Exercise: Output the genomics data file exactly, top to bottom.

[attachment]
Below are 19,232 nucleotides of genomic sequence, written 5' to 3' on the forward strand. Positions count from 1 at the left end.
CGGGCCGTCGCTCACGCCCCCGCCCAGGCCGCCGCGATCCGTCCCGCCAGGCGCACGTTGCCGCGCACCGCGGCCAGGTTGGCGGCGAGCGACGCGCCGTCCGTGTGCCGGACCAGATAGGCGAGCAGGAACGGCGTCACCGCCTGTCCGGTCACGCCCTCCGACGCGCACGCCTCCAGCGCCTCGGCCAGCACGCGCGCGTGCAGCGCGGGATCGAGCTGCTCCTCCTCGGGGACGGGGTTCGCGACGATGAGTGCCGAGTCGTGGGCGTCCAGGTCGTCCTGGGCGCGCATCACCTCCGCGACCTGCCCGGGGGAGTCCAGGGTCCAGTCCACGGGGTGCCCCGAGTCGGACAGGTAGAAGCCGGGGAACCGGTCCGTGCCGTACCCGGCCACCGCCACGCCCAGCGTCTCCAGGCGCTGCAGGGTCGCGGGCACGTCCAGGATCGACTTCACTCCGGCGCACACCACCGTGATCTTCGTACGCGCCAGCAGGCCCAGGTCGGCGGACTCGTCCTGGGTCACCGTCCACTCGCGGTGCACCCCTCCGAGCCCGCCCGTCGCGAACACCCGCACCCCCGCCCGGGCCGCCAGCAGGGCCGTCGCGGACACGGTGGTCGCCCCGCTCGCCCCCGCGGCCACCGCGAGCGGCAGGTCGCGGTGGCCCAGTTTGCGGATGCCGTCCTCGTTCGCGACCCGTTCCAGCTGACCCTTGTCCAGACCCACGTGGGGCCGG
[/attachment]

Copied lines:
Below are 19,232 nucleotides of genomic sequence, written 5' to 3' on the forward strand. Positions count from 1 at the left end.
CGGGCCGTCGCTCACGCCCCCGCCCAGGCCGCCGCGATCCGTCCCGCCAGGCGCACGTTGCCGCGCACCGCGGCCAGGTTGGCGGCGAGCGACGCGCCGTCCGTGTGCCGGACCAGATAGGCGAGCAGGAACGGCGTCACCGCCTGTCCGGTCACGCCCTCCGACGCGCACGCCTCCAGCGCCTCGGCCAGCACGCGCGCGTGCAGCGCGGGATCGAGCTGCTCCTCCTCGGGGACGGGGTTCGCGACGATGAGTGCCGAGTCGTGGGCGTCCAGGTCGTCCTGGGCGCGCATCACCTCCGCGACCTGCCCGGGGGAGTCCAGGGTCCAGTCCACGGGGTGCCCCGAGTCGGACAGGTAGAAGCCGGGGAACCGGTCCGTGCCGTACCCGGCCACCGCCACGCCCAGCGTCTCCAGGCGCTGCAGGGTCGCGGGCACGTCCAGGATCGACTTCACTCCGGCGCACACCACCGTGATCTTCGTACGCGCCAGCAGGCCCAGGTCGGCGGACTCGTCCTGGGTCACCGTCCACTCGCGGTGCACCCCTCCGAGCCCGCCCGTCGCGAACACCCGCACCCCCGCCCGGGCCGCCAGCAGGGCCGTCGCGGACACGGTGGTCGCCCCGCTCGCCCCCGCGGCCACCGCGAGCGGCAGGTCGCGGTGGCCCAGTTTGCGGATGCCGTCCTCGTTCGCGACCCGTTCCAGCTGACCCTTGTCCAGACCCACGTGGGGCCGG